And then there’s the plot, which slowly but surely drew me in. For years I’ve been a staunch fan of fictional detective Sherlock Holmes, but after seeing this film I’m starting to believe I was wrong for ignoring Poirot all of these years (nothing personal, I just never had a reason to check it out). I know the film has changed some details around from Christie’s original novel, but I know the solution of the case is more or less the same. If most of Christie’s Poirot stories are like this, or at least similar, then I think Hercule Poirot may soon become one of my favorite fictional detectives, or at least one I like just as much as Holmes.

But I digress, the murder plot that’s central to this story is very complex, and in a million years I would’ve never guessed the ultimate solution. This is a sign of good writing, because if the audience can deduce the culprit early on, that’s going to make the rest of the story boring. But what makes Murder on the Orient Express fascinating is that the plot twists and pivots to make you believe that a number of people can be the killer, leaving you no closer to the truth than Poirot until the very end of the film when everything comes together. Speaking of, the scene where Poirot spells out exactly what happened is very powerful, and I was mesmerized by Branagh’s performance. The solution will strongly challenge your notions of what “justice” entails, and I can imagine that some unfamiliar with Christie’s work may have been unsatisfied with how the story ends. But I loved it, it was the perfect conclusion to a gripping story and it serves as a reminder that not all criminal cases are black and white (in fact I believe a few Sherlock Holmes stories deal with justice in a similar way, though I can’t name the case off the top of my head).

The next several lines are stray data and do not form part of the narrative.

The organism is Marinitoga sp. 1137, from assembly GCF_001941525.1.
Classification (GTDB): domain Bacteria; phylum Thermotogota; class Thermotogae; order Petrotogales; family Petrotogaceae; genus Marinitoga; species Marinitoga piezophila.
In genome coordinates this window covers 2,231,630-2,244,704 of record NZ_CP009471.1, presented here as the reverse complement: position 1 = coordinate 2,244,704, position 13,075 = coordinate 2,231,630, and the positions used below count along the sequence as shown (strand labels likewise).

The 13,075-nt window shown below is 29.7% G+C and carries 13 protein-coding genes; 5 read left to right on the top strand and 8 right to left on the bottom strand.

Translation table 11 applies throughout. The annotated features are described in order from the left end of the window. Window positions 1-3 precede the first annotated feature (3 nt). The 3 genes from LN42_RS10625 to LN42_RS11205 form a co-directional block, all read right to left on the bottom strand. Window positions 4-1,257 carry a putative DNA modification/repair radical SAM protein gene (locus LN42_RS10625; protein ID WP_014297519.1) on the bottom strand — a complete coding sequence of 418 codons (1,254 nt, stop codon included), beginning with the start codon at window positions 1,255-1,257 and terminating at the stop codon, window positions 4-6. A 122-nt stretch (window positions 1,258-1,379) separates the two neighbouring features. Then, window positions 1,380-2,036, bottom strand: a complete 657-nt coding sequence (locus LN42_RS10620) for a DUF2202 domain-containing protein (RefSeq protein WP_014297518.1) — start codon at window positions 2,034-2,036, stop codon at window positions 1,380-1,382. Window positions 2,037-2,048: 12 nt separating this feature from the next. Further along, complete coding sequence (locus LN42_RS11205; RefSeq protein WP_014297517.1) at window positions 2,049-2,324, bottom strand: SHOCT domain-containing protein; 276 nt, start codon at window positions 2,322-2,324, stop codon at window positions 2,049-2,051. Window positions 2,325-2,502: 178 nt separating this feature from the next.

I initially picked up this film to prepare for Death on the Nile (this is before the film was rescheduled to 2022). Now that I’ve finally seen Murder on the Orient Express, I’m more excited than ever to see Branagh’s Poirot return in Death on the Nile and I dearly hope this leads to a string of Poirot films, because I would happily watch all of them.

Let me know what you think about Murder on the Orient Express in the comments below and have a great day!

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Hans Zimmer talks Sherlock Holmes (2009) and Sherlock Holmes: A Game of Shadows (2011)